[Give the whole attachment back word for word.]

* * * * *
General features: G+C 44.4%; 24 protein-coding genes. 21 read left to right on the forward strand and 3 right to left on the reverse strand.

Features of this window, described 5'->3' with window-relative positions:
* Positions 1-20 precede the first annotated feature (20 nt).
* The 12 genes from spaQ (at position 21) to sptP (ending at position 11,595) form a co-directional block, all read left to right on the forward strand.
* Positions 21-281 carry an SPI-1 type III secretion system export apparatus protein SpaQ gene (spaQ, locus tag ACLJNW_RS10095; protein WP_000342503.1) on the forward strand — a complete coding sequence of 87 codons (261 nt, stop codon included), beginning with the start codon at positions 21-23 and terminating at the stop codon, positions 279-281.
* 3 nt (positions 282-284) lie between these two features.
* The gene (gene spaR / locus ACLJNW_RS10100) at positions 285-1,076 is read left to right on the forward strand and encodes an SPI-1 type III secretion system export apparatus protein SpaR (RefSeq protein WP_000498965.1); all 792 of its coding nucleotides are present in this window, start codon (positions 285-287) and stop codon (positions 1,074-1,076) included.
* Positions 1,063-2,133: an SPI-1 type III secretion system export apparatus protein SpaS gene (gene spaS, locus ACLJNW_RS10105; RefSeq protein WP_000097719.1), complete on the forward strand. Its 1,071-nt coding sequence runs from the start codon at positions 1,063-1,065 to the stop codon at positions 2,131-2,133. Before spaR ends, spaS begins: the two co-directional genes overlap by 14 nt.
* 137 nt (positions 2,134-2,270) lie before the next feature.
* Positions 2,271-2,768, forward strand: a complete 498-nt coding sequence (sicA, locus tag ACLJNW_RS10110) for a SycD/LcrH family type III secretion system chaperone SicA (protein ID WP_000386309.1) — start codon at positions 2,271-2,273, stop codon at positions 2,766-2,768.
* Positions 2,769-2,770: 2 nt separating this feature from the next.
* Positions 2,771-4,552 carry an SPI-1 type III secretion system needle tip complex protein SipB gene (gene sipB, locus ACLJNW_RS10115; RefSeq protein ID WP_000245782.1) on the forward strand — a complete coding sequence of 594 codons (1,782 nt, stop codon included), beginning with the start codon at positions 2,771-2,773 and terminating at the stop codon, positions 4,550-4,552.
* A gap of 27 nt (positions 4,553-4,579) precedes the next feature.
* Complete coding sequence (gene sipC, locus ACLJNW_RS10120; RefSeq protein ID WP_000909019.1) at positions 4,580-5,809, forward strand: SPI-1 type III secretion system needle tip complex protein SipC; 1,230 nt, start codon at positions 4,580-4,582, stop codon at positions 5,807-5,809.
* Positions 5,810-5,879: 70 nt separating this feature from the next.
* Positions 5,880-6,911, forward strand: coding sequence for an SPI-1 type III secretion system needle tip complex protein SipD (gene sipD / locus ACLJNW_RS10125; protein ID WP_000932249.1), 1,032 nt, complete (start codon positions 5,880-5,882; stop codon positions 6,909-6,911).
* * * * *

General features: G+C 44.4%; 24 protein-coding genes. 21 read left to right on the forward strand and 3 right to left on the reverse strand.

Features of this window, described 5'->3' with window-relative positions:
* Positions 1-20 precede the first annotated feature (20 nt).
* The 12 genes from spaQ (at position 21) to sptP (ending at position 11,595) form a co-directional block, all read left to right on the forward strand.
* Positions 21-281 carry an SPI-1 type III secretion system export apparatus protein SpaQ gene (spaQ, locus tag ACLJNW_RS10095; protein WP_000342503.1) on the forward strand — a complete coding sequence of 87 codons (261 nt, stop codon included), beginning with the start codon at positions 21-23 and terminating at the stop codon, positions 279-281.
* 3 nt (positions 282-284) lie between these two features.
* The gene (gene spaR / locus ACLJNW_RS10100) at positions 285-1,076 is read left to right on the forward strand and encodes an SPI-1 type III secretion system export apparatus protein SpaR (RefSeq protein WP_000498965.1); all 792 of its coding nucleotides are present in this window, start codon (positions 285-287) and stop codon (positions 1,074-1,076) included.
* Positions 1,063-2,133: an SPI-1 type III secretion system export apparatus protein SpaS gene (gene spaS, locus ACLJNW_RS10105; RefSeq protein WP_000097719.1), complete on the forward strand. Its 1,071-nt coding sequence runs from the start codon at positions 1,063-1,065 to the stop codon at positions 2,131-2,133. Before spaR ends, spaS begins: the two co-directional genes overlap by 14 nt.
* 137 nt (positions 2,134-2,270) lie before the next feature.
* Positions 2,271-2,768, forward strand: a complete 498-nt coding sequence (sicA, locus tag ACLJNW_RS10110) for a SycD/LcrH family type III secretion system chaperone SicA (protein ID WP_000386309.1) — start codon at positions 2,271-2,273, stop codon at positions 2,766-2,768.
* Positions 2,769-2,770: 2 nt separating this feature from the next.
* Positions 2,771-4,552 carry an SPI-1 type III secretion system needle tip complex protein SipB gene (gene sipB, locus ACLJNW_RS10115; RefSeq protein ID WP_000245782.1) on the forward strand — a complete coding sequence of 594 codons (1,782 nt, stop codon included), beginning with the start codon at positions 2,771-2,773 and terminating at the stop codon, positions 4,550-4,552.
* A gap of 27 nt (positions 4,553-4,579) precedes the next feature.
* Complete coding sequence (gene sipC, locus ACLJNW_RS10120; RefSeq protein ID WP_000909019.1) at positions 4,580-5,809, forward strand: SPI-1 type III secretion system needle tip complex protein SipC; 1,230 nt, start codon at positions 4,580-4,582, stop codon at positions 5,807-5,809.
* Positions 5,810-5,879: 70 nt separating this feature from the next.
* Positions 5,880-6,911, forward strand: coding sequence for an SPI-1 type III secretion system needle tip complex protein SipD (gene sipD / locus ACLJNW_RS10125; protein ID WP_000932249.1), 1,032 nt, complete (start codon positions 5,880-5,882; stop codon positions 6,909-6,911).